Reporting for Duty : U.S. Citizen-Soldier Journalism from the Afghan Surge, 2010-2011
Overview - IT WAS THE BIGGEST YEAR, IN OUR LONGEST WAR ... Here, collected for the first time, are must-read stories of history-making missions, written and photographed by those who were "in the fight" themselves Perfect for historians, military supporters and veterans, and family genealogists At the height of the "Afghan Surge," more than 100,000 U.S. Read more...
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More About Reporting for Duty by Randy Brown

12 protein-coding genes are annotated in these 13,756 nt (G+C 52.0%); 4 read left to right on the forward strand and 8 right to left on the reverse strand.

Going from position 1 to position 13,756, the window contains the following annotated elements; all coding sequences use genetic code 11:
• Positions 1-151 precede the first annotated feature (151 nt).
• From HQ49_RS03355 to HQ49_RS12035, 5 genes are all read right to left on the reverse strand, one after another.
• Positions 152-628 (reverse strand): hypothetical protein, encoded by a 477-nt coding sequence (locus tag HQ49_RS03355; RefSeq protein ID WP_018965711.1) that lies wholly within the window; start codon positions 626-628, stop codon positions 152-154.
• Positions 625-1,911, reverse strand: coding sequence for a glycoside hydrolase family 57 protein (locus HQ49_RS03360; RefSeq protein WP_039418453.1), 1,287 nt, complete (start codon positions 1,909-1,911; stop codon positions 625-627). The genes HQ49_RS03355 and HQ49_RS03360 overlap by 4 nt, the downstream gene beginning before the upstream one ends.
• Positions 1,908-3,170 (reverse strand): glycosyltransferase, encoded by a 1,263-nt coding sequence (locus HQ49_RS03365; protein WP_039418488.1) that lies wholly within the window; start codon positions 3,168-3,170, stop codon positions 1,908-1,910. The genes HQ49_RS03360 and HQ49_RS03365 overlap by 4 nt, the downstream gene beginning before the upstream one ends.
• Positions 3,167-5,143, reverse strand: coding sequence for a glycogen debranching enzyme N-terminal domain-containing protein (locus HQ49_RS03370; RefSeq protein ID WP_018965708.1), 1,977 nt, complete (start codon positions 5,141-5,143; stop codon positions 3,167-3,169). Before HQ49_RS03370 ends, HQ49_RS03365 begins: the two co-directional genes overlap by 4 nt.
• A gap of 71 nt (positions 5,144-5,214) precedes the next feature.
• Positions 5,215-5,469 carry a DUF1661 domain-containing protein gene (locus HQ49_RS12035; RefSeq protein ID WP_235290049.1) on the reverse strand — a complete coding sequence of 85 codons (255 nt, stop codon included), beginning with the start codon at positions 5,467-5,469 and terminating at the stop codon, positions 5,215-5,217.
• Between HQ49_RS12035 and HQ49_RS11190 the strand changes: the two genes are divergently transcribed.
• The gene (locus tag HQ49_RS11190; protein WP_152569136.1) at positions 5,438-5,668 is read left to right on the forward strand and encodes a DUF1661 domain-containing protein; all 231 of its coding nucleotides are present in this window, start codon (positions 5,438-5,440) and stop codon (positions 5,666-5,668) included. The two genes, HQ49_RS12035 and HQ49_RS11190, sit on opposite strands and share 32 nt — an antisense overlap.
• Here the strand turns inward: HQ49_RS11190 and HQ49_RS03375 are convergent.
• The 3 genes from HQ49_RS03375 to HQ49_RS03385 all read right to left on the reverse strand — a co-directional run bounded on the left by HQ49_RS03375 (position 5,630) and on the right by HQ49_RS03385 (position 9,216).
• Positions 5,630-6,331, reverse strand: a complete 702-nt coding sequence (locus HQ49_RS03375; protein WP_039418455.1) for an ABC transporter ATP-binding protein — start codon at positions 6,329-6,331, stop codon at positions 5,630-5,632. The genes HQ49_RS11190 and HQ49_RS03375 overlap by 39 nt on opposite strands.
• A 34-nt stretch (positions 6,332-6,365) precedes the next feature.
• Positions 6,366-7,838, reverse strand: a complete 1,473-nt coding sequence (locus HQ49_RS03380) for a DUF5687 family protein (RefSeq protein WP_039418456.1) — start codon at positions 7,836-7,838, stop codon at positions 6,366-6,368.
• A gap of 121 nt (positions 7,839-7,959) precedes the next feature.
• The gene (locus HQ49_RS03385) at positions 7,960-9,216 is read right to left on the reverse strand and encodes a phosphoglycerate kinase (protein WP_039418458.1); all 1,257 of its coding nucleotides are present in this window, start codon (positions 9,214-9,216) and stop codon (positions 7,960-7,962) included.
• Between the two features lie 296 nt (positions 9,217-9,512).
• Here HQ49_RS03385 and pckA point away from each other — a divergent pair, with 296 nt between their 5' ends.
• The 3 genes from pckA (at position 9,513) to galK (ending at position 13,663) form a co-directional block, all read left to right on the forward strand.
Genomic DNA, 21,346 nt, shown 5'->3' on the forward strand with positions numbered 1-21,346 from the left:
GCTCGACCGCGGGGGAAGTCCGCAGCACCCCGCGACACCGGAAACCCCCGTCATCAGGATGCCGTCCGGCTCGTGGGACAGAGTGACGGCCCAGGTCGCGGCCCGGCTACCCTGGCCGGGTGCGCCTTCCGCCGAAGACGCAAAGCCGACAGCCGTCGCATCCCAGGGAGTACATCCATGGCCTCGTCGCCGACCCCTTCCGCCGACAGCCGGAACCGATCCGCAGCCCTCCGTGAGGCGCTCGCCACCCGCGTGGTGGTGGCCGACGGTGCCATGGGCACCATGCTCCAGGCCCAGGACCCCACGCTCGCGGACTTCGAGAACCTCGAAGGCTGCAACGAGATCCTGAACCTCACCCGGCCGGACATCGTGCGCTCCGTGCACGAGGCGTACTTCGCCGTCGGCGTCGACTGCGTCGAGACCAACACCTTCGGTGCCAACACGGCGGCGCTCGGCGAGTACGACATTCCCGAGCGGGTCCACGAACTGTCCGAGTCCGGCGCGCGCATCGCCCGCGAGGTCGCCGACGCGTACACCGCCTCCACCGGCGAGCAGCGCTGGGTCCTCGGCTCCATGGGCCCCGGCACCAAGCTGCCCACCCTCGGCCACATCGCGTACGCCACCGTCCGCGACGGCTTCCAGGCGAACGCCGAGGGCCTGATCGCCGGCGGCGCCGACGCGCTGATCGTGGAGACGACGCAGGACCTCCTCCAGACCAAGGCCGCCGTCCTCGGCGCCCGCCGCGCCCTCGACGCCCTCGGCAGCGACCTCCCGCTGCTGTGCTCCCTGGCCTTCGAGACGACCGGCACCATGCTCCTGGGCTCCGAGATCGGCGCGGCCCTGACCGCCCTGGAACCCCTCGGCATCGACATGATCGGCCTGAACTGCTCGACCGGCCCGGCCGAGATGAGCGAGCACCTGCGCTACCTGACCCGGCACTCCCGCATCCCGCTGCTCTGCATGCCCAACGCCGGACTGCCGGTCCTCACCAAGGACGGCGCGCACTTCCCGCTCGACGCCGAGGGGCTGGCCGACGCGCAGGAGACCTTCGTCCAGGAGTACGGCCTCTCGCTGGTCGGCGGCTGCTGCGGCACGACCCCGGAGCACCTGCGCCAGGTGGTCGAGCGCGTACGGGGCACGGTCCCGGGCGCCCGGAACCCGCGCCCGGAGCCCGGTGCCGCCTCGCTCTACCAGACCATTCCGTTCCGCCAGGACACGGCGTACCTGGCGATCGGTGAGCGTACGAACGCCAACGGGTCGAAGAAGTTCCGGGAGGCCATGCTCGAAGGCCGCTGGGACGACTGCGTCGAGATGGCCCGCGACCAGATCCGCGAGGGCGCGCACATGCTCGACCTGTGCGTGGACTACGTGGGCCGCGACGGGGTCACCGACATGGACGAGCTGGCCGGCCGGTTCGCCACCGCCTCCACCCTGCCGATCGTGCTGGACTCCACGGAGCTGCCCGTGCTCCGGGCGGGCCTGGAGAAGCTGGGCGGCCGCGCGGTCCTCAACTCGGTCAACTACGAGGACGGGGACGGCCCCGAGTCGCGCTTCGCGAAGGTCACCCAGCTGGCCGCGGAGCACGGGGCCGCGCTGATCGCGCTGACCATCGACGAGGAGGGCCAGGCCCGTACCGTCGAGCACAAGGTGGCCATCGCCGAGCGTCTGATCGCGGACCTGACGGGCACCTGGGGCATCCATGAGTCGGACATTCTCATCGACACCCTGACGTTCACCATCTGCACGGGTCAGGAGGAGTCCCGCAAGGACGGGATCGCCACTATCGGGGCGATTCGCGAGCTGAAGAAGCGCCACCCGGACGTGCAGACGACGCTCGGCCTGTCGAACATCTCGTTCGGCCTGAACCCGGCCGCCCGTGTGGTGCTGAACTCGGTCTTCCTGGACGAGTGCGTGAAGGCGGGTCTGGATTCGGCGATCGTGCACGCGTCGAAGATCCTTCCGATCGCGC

IT WAS THE BIGGEST YEAR, IN OUR LONGEST WAR ... Here, collected for the first time, are must-read stories of history-making missions, written and photographed by those who were "in the fight" themselves Perfect for historians, military supporters and veterans, and family genealogists At the height of the "Afghan Surge," more than 100,000 U.S. and coalition troops were committed to a mission of "clear, hold, and build" on behalf of the Government of the Islamic Republic of Afghanistan: CLEAR the countryside of insurgent fighters. HOLD the terrain, alongside Afghan security forces. BUILD infrastructure, commerce, and rule-of-law. As part of this wave, the 2nd Brigade Combat Team, 34th Infantry "Red Bull" Division deployed more than 3,000 citizen-soldiers to Eastern Afghanistan. It was the largest call-up of Iowa troops since World War II-and one of the only times a U.S. National Guard brigade was designated as a "battlespace owner" during Operation Enduring Freedom. Throughout the year-long mission, soldiers trained and tasked as journalists documented the hard days and off-duty activities of their brothers and sisters in arms. For the first time, Reporting for Duty collects these stories and photographs in one place. This is an unabridged, indexed, primary-source document for historians, educators, veterans, military family members, and other readers More than 285 easy-to-read articles More than 360 black & white news photos Indexed by unit, place, soldier names, and more Content includes 2010-2011 news coverage of units operating in Kapisa, Laghman, Nuristan, Paktya, Panjshir, and Parwan provinces. These include, but are not limited to: - 2nd Brigade Combat Team, 34th Infantry Division; "Task Force Red Bulls" - 1-113th Cavalry Regiment; "Task Force Redhorse" - 1-133rd Infantry Regiment; "Task Force Ironman" - 1-168th Infantry Regiment; "Task Force Lethal" - 1-194th Field Artillery Regiment - 2-34th Brigade Special Troops Battalion - 334th Brigade Support Battalion; "Task Force Archer" - 832nd Engineer Company - Agribusiness Development Teams from Kansas, Kentucky, and Oklahoma - Provincial Reconstruction Teams from the United States and the Republic of Korea - 86th Infantry Brigade Combat Team; "Task Force Wolverine" (preceded Task Force Red Bulls) - 45th Infantry Brigade Combat Team; "Task Force Thunderbird" (replaced Task Force Red Bulls)
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